New York

Leon Polk Smith

Jason McCoy Gallery

“Geometrical abstraction” often tends toward the iconic. It seeks reduction to a contemplative essence that can monopolize the viewer’s attention. Such works—Ad Reinhardt’s black paintings, for instance—rebuff close hanging, all the more so when it comes to similar works by a single artist. So perhaps Leon Polk Smith had a point to make by crowding two not-very-large rooms with no less than sixteen substantial paintings (some of them already seen at his 1995–96 retrospective at the Brooklyn Museum) made between 1990 and 1994, for what sadly turned out to be the last solo show of his life. These works are dynamic and expansive but never in a self-aggrandizing or overbearing way, so that they can rub shoulders, even jostle one another without getting bent out of shape.

Common to all but two of the earliest paintings collected here is a contraction of pictorial means to lines (generally black but sometimes white) on a monochrome ground (often very light gray, though Smith also used a wide range of other colors). The canvases are rectangular or circular. (Tondos were a specialty of Smith’s; his use of the form dates to at least the mid ’40s.) The lines are consistently contained by the painting’s field rather than intersecting its edges. As a result, especially in those works with the quite neutral light gray grounds, the lines hardly interact with the real space surrounding the paintings but seem rather to describe, diagrammatically, pictorial structures existing in some ideal space. Indeed, the self-containment of Smith’s compositions is such that the paintings can be hung differently without suffering, so that paintings illustrated as vertical in the catalogue (Big Space—Black Line, 1990; Equinoctial, 1993) were finally shown horizontally. The width of the line varies greatly, and this variety contributes much to the particular velocity or languor, delicacy or bluntness, proper to each painting. That the artist took great care with the width of his lines is evident from the revisions they have sometimes undergone. The white lines in Event in Black, 1994, for instance, were reduced to about a third of their original thickness with brushstrokes in which the painter’s “hand” remains far more evident than in the typically uninflected ground that surrounds them. In general, Smith took a relaxed stance toward such surface properties as his grounds. In Jubilee Square, 1994 the gray field reveals considerable adjustment of the placement of the black lines.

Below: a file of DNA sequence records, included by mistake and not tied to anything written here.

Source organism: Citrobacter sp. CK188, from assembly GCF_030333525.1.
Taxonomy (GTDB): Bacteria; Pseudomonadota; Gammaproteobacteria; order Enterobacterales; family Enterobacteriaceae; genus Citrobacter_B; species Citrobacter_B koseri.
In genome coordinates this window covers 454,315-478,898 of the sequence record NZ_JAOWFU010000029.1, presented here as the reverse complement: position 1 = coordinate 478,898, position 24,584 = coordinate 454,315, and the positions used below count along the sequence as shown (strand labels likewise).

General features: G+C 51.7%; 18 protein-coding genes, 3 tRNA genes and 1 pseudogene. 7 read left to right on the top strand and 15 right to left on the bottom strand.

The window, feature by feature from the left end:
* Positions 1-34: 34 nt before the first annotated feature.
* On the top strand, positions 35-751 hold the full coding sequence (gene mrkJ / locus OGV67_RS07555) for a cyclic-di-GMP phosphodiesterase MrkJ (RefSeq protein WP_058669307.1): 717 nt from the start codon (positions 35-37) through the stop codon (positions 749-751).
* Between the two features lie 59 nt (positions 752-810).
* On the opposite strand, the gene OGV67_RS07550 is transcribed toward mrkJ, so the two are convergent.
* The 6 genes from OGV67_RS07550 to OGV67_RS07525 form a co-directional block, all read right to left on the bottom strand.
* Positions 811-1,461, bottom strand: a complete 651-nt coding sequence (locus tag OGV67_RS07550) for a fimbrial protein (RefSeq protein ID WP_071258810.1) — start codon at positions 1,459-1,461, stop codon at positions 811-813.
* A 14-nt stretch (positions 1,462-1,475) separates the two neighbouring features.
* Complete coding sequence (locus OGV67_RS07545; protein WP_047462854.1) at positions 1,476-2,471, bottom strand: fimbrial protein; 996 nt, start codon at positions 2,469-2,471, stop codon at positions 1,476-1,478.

Henry James wrote that “as certain elements in any work are of the essence, so others are only of the form; that as this or that character, this or that disposition of the material, belongs to the subject directly, so to speak, so this or that other belongs to it but indirectly—belongs indirectly to the treatment.” While there is nothing portentous, no self-conscious summing-up in these paintings, they evidence the depth of their maker’s experience (he was born in 1906) in the ease with which they give the illusion of going directly to their subject, of nearly doing without what the novelist calls “form” or “treatment.” That this is an illusion we know from just those alterations Smith was happy to let us see. He knew that the strong illusions of art have nothing to fear from the contradictions they can contain.

Barry Schwabsky